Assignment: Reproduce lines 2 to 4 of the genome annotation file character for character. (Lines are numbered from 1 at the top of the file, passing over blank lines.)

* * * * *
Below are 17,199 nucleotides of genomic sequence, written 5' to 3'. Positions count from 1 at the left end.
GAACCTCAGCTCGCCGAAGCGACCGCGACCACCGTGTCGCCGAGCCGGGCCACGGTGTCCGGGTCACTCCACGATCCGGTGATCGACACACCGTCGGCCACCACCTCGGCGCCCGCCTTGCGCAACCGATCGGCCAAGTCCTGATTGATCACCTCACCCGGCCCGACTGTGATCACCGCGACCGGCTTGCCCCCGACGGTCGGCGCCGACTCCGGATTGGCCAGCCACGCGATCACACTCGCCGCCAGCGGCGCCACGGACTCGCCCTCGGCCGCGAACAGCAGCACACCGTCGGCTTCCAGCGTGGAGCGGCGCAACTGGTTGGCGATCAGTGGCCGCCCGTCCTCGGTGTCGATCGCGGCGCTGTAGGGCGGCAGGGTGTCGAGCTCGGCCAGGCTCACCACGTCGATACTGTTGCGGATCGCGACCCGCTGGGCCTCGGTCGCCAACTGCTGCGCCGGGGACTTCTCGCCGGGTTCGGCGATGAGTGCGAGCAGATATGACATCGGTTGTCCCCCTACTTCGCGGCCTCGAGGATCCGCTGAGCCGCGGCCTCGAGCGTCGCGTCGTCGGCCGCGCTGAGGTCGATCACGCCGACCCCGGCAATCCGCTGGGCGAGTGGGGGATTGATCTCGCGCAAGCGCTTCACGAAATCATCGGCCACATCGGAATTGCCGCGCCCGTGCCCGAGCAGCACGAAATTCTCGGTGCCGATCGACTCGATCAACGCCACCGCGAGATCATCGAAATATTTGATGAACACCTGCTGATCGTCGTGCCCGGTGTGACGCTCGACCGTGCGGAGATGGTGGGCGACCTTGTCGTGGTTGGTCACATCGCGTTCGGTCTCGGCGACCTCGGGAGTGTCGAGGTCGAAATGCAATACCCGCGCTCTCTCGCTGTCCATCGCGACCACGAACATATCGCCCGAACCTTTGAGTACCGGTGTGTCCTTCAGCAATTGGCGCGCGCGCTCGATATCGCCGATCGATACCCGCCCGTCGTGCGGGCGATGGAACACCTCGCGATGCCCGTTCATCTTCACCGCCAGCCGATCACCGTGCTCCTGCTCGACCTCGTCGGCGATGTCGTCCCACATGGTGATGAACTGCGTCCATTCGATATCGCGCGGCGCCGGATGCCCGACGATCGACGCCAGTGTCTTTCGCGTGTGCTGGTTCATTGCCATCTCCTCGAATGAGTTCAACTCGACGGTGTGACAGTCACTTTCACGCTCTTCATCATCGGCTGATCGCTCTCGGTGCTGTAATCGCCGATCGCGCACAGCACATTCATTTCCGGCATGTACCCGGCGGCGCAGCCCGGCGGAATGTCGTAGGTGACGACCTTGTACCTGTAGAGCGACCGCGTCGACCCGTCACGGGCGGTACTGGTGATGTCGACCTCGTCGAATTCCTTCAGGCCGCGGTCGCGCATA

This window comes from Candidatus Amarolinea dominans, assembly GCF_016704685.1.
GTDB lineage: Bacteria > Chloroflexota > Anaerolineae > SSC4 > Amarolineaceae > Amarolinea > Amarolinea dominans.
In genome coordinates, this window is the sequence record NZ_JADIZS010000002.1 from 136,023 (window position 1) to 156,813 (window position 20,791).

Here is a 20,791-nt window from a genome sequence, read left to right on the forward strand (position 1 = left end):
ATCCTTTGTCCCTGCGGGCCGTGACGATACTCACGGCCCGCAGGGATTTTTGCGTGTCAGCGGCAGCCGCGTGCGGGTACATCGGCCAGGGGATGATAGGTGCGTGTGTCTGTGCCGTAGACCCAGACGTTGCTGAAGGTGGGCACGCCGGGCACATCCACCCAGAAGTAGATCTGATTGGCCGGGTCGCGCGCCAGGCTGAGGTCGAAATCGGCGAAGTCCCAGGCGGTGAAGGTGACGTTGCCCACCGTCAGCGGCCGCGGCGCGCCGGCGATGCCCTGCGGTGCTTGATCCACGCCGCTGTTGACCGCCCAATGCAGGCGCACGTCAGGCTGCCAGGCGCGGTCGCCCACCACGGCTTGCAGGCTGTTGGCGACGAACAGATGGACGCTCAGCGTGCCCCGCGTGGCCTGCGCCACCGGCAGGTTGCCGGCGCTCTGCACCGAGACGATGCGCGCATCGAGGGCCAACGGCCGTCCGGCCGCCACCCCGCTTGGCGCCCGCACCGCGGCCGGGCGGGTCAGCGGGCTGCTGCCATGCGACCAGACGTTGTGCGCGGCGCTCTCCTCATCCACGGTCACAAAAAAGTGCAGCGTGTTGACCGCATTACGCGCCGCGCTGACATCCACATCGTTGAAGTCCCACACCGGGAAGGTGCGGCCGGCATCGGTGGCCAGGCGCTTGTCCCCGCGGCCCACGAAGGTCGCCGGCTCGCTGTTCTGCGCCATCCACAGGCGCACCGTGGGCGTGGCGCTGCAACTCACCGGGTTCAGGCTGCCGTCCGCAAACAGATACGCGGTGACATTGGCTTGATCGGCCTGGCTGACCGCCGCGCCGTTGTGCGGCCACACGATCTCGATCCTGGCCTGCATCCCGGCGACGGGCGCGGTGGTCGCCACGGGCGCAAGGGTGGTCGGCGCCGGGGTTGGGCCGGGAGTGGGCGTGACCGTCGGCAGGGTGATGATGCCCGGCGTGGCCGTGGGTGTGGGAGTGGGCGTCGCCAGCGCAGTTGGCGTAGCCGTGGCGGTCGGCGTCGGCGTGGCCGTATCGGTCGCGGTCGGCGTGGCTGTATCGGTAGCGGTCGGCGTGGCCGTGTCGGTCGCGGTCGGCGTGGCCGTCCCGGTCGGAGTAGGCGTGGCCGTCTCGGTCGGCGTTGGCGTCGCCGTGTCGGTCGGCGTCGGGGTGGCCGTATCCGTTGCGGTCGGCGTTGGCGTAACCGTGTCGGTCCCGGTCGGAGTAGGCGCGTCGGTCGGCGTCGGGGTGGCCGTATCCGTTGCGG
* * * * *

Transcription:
GAACCTCAGCTCGCCGAAGCGACCGCGACCACCGTGTCGCCGAGCCGGGCCACGGTGTCCGGGTCACTCCACGATCCGGTGATCGACACACCGTCGGCCACCACCTCGGCGCCCGCCTTGCGCAACCGATCGGCCAAGTCCTGATTGATCACCTCACCCGGCCCGACTGTGATCACCGCGACCGGCTTGCCCCCGACGGTCGGCGCCGACTCCGGATTGGCCAGCCACGCGATCACACTCGCCGCCAGCGGCGCCACGGACTCGCCCTCGGCCGCGAACAGCAGCACACCGTCGGCTTCCAGCGTGGAGCGGCGCAACTGGTTGGCGATCAGTGGCCGCCCGTCCTCGGTGTCGATCGCGGCGCTGTAGGGCGGCAGGGTGTCGAGCTCGGCCAGGCTCACCACGTCGATACTGTTGCGGATCGCGACCCGCTGGGCCTCGGTCGCCAACTGCTGCGCCGGGGACTTCTCGCCGGGTTCGGCGATGAGTGCGAGCAGATATGACATCGGTTGTCCCCCTACTTCGCGGCCTCGAGGATCCGCTGAGCCGCGGCCTCGAGCGTCGCGTCGTCGGCCGCGCTGAGGTCGATCACGCCGACCCCGGCAATCCGCTGGGCGAGTGGGGGATTGATCTCGCGCAAGCGCTTCACGAAATCATCGGCCACATCGGAATTGCCGCGCCCGTGCCCGAGCAGCACGAAATTCTCGGTGCCGATCGACTCGATCAACGCCACCGCGAGATCATCGAAATATTTGATGAACACCTGCTGATCGTCGTGCCCGGTGTGACGCTCGACCGTGCGGAGATGGTGGGCGACCTTGTCGTGGTTGGTCACATCGCGTTCGGTCTCGGCGACCTCGGGAGTGTCGAGGTCGAAATGCAATACCCGCGCTCTCTCGCTGTCCATCGCGACCACGAACATATCGCCCGAACCTTTGAGTACCGGTGTGTCCTTCAGCAATTGGCGCGCGCGCTCGATATCGCCGATCGATACCCGCCCGTCGTGCGGGCGATGGAACACCTCGCGATGCCCGTTCATCTTCACCGCCAGCCGATCACCGTGCTCCTGCTCGACCTCGTCGGCGATGTCGTCCCACATGGTGATGAACTGCGTCCATTCGATATCGCGCGGCGCCGGATGCCCGACGATCGACGCCAGTGTCTTTCGCGTGTGCTGGTTCATTGCCATCTCCTCGAATGAGTTCAACTCGACGGTGTGACAGTCACTTTCACGCTCTTCATCATCGGCTGATCGCTCTCGGTGCTGTAATCGCCGATCGCGCACAGCACATTCATTTCCGGCATGTACCCGGCGGCGCAGCCCGGCGGAATGTCGTAGGTGACGACCTTGTACCTGTAGAGCGACCGCGTCGACCCGTCACGGGCGGTACTGGTGATGTCGACCTCGTCGAATTCCTTCAGGCCGCGGTCGCGCATA

This window comes from Candidatus Amarolinea dominans, assembly GCF_016704685.1.
GTDB lineage: Bacteria > Chloroflexota > Anaerolineae > SSC4 > Amarolineaceae > Amarolinea > Amarolinea dominans.